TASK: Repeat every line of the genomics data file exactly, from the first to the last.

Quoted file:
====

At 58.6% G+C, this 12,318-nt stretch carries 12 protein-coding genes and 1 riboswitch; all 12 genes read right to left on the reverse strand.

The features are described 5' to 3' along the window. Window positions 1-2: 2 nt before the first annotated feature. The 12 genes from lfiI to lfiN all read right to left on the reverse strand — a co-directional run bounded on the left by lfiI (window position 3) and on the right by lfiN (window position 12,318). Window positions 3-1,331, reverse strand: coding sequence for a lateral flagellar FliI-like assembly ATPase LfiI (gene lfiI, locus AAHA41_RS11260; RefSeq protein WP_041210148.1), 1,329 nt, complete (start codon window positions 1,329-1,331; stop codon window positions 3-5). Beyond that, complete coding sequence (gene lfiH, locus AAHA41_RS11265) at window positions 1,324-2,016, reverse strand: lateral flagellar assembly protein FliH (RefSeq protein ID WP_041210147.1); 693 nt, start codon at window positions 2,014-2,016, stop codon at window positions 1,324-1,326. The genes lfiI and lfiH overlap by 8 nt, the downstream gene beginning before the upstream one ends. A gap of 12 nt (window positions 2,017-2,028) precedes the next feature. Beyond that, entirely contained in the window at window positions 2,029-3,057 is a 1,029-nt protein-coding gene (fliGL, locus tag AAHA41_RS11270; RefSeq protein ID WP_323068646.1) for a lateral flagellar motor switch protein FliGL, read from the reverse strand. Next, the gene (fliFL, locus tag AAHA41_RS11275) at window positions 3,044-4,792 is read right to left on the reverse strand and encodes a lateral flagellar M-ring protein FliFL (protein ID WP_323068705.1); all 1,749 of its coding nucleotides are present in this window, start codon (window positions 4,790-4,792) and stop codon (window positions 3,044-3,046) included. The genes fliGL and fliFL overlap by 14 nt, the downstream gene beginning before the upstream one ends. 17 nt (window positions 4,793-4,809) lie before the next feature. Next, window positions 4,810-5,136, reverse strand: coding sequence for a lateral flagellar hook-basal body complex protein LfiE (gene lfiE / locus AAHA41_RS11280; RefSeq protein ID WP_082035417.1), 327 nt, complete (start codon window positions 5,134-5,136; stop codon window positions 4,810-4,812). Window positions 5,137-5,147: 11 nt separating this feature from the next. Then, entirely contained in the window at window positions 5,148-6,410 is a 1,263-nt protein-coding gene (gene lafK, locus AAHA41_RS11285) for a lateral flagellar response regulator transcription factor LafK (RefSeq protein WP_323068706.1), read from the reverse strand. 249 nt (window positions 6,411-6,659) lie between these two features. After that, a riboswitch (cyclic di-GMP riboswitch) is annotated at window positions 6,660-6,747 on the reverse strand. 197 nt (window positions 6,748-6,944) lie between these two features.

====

At 58.6% G+C, this 12,318-nt stretch carries 12 protein-coding genes and 1 riboswitch; all 12 genes read right to left on the reverse strand.

The features are described 5' to 3' along the window. Window positions 1-2: 2 nt before the first annotated feature. The 12 genes from lfiI to lfiN all read right to left on the reverse strand — a co-directional run bounded on the left by lfiI (window position 3) and on the right by lfiN (window position 12,318). Window positions 3-1,331, reverse strand: coding sequence for a lateral flagellar FliI-like assembly ATPase LfiI (gene lfiI, locus AAHA41_RS11260; RefSeq protein WP_041210148.1), 1,329 nt, complete (start codon window positions 1,329-1,331; stop codon window positions 3-5). Beyond that, complete coding sequence (gene lfiH, locus AAHA41_RS11265) at window positions 1,324-2,016, reverse strand: lateral flagellar assembly protein FliH (RefSeq protein ID WP_041210147.1); 693 nt, start codon at window positions 2,014-2,016, stop codon at window positions 1,324-1,326. The genes lfiI and lfiH overlap by 8 nt, the downstream gene beginning before the upstream one ends. A gap of 12 nt (window positions 2,017-2,028) precedes the next feature. Beyond that, entirely contained in the window at window positions 2,029-3,057 is a 1,029-nt protein-coding gene (fliGL, locus tag AAHA41_RS11270; RefSeq protein ID WP_323068646.1) for a lateral flagellar motor switch protein FliGL, read from the reverse strand. Next, the gene (fliFL, locus tag AAHA41_RS11275) at window positions 3,044-4,792 is read right to left on the reverse strand and encodes a lateral flagellar M-ring protein FliFL (protein ID WP_323068705.1); all 1,749 of its coding nucleotides are present in this window, start codon (window positions 4,790-4,792) and stop codon (window positions 3,044-3,046) included. The genes fliGL and fliFL overlap by 14 nt, the downstream gene beginning before the upstream one ends. 17 nt (window positions 4,793-4,809) lie before the next feature. Next, window positions 4,810-5,136, reverse strand: coding sequence for a lateral flagellar hook-basal body complex protein LfiE (gene lfiE / locus AAHA41_RS11280; RefSeq protein ID WP_082035417.1), 327 nt, complete (start codon window positions 5,134-5,136; stop codon window positions 4,810-4,812). Window positions 5,137-5,147: 11 nt separating this feature from the next. Then, entirely contained in the window at window positions 5,148-6,410 is a 1,263-nt protein-coding gene (gene lafK, locus AAHA41_RS11285) for a lateral flagellar response regulator transcription factor LafK (RefSeq protein WP_323068706.1), read from the reverse strand. 249 nt (window positions 6,411-6,659) lie between these two features. After that, a riboswitch (cyclic di-GMP riboswitch) is annotated at window positions 6,660-6,747 on the reverse strand. 197 nt (window positions 6,748-6,944) lie between these two features.